Right now I’m in the process of building a tradition. It’s a pretty simple concept… every year during the NCAA tournament, a bunch of guys have a “boys weekend” in Las Vegas. We fly in on Thursday night to the hotel of choice (currently leaning toward the Flamingo because of its Central Strip location, excellent cabana/pool combo and price). Friday morning we are up by 8 a.m. to place our bets, then it’s to the cabana to watch games all day long. We do the same thing on Saturday, and then head out on Sunday. As part of this tradition, I’m also working in a food rotation. Breakfast and lunch are whatever… feel free to go find something you want, or order at the cabana. But Friday night's dinner is a new place, Saturday night is Mesa Grill, and Sunday morning is the Peppermill. It’s the perfect Vegas rotation… though surprisingly difficult to get guys to join at this point.
This year, the Friday night rotation meant to include one of a couple different restaurants at the Wynn/Encore. As a side note, the three best Vegas casinos for dining are the MGM, Caesar’s Palace, and Wynn/Encore in no particular order (one of these three will be in the Friday rotation).
Ideally, I wanted to go to Wazuzu, a Pan-Asian restaurant that made its way to my Vegas list through one of The Best Thing I Ever Ate shows. But, I didn’t end up making reservations due to an ever-changing commitment as to number of people, and the fact that the Huskies ended up playing the late game. This came back to bite us as there was no bar to be seated at, and the restaurant had no opening for a couple hours. So we asked for an Italian place because I knew there was one of those too and were guided to Sinatra (turns out the one I was thinking of but couldn’t come up with at the time was Bartolotta).
We were originally going to just sit in the lounge for dinner, but Ty decided to go see if there were tables… turns out there were… a lot of them. Never a good sign when the restaurant you just left has a waiting list. We were seated almost right in the middle of the restaurant where we ordered wine. The restaurant had an air of trying to be upscale with the white tablecloths and silverware, maybe a throwback to the time of Sinatra, though today’s younger food crowd might call it “stuffy” (well that’s the word that came to my mind).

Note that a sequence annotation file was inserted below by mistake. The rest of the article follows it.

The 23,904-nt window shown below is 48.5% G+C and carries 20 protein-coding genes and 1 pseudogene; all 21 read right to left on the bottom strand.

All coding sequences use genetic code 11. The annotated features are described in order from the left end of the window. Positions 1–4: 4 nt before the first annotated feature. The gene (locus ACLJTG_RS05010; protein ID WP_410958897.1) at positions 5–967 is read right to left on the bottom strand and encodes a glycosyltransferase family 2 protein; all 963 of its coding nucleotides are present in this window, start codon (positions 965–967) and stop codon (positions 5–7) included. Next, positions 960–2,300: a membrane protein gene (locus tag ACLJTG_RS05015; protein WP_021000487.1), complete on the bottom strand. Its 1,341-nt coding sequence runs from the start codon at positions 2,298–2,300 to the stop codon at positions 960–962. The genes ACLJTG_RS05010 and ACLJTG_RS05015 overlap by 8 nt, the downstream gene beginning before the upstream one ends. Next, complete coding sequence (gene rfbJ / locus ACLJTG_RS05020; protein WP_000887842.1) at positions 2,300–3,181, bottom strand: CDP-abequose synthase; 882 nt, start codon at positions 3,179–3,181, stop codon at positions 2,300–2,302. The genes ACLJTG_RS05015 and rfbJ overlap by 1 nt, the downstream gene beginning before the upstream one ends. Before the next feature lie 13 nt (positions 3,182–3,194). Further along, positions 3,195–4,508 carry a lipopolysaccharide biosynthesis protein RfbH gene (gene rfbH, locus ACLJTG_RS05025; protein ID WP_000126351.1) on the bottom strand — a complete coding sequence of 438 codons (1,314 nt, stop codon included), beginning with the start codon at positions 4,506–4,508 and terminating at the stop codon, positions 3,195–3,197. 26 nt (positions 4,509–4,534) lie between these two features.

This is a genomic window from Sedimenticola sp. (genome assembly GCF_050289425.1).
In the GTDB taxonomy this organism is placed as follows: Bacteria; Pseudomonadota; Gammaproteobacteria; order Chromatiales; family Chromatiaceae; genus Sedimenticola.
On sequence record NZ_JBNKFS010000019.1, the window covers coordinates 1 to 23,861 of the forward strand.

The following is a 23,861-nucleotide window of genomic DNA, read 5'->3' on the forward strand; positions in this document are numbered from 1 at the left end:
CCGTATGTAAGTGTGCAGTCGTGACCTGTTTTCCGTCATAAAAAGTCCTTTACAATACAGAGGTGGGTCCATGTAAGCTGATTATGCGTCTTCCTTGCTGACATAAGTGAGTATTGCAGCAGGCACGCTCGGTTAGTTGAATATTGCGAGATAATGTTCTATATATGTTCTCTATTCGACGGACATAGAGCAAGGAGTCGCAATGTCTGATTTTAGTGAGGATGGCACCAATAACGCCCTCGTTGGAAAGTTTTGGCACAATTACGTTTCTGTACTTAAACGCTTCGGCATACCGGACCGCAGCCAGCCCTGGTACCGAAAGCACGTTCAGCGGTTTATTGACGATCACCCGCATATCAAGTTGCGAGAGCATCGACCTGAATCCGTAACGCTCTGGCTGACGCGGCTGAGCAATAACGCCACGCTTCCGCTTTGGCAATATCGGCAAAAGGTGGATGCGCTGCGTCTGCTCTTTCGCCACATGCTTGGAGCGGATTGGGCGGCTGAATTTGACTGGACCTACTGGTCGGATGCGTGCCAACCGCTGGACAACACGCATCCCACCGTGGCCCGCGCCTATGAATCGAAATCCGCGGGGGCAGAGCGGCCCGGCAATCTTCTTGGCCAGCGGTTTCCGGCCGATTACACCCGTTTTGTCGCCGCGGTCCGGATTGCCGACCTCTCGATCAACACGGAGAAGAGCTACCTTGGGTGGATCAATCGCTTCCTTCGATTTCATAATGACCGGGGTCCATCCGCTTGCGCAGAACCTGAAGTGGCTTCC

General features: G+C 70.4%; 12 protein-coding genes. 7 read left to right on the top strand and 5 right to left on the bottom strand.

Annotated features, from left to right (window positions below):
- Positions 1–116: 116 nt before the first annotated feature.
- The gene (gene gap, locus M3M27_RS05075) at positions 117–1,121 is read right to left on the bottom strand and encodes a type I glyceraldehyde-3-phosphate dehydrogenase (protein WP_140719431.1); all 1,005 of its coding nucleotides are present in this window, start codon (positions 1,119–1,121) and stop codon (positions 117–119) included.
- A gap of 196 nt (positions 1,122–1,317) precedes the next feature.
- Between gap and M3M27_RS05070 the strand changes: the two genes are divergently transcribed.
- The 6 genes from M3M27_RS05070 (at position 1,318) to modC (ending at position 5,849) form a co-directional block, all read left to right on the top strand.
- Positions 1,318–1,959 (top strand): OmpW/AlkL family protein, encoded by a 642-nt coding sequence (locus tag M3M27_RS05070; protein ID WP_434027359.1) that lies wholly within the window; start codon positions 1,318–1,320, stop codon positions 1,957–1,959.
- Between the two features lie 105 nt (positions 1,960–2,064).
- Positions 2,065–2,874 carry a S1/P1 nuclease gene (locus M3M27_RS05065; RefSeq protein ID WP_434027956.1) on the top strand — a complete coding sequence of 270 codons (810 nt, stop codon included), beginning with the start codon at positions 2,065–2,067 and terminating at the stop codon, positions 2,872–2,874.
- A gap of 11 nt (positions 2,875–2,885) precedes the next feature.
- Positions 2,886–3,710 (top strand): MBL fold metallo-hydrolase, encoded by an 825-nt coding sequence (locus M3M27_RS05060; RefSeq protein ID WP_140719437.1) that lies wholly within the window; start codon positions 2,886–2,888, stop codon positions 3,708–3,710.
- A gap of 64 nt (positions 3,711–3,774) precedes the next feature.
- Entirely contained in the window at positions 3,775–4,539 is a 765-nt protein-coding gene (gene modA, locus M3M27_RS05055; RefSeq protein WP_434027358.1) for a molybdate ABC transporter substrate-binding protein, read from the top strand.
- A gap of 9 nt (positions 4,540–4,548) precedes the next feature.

We decided to start with an order of the beef carpaccio and then each opted for the pasta; partly because the carbs sounded like just what we needed after a heavy day of partying at the cabana, and partly because it was the only thing on the menu under $40 (which felt excessive even for Vegas). I asked the waitress if it was all fresh-made pasta, and when she said yes, I asked if it was an egg yolk pasta or a semolina pasta. My brain seemed to think it was a good, legitimate question, but she seemed flustered (there is always the possibility that the day’s activities made it a less coherent question than I thought, but it’s my blog, so it was a great question). Despite all of that, I ordered the pennette which I was going to do regardless… I was just curious.
When the carpaccio came out, we both dug in realizing how hungry we were. It was basically beef pounded nice and thin, then topped with copious amounts of arugula and a few croutons. The beef was definitely nice and tender and good, but the thing that blew us away was the amount of salt. It just overwhelmed everything. I’m not sure if it was the sauce, or the croutons, but it was a pretty salty dish. And I like salt, so by commenting I feel like that means it was excessive.
After we finished the carpaccio, the pasta was quick to follow. In the pennette, I got a pretty simple and classic Italian sausage ragu with bell peppers and tomatoes. The pasta was well-cooked — al dente — and the sauce was nice… a little sweet, a little acid. But the sauce to pasta ratio just felt off. There was a bit of sausage on the top, but it was mostly gone in the first few bites. And the big red pepper chunks were nice, but there weren’t many of them. Halfway through the dish I looked at Ty and told him it was good, but it didn’t feel like anything I couldn’t make myself. Go buy some Laguna pasta, and make my own sausage and sauce, and it would be great. Even get my own extruder and make my own pasta. Not out of the realm of possibility.
We wrapped up dinner and headed out after paying the staggering $140 bill (two glasses of wine, one appetizer, two pasta dishes). I don’t know about Ty, but I left disappointed. If I am going to pay that much for a meal, I want something better than what I can make myself. And Sinatra’s just felt like it totally dropped the ball. I know that we had a bit to drink throughout the day, and it could have skewed things a little, but I’m confident enough to know when I have good food.
In fact, when Nick and I went to Craftsteak last year, we had consumed far more during the day at the pool and I remember it being amazing. There wasn’t anything that was new about Sinatra’s which is fine, but there also wasn’t anything that made me feel like it was a classic. In the end, I’m glad Ty and I were the only ones to make it because it may have affected my foodie street cred. Do yourself a favor, skip Sinatra’s and go to Bartollota if you find yourself with an Italian craving while in the Wynn/Encore.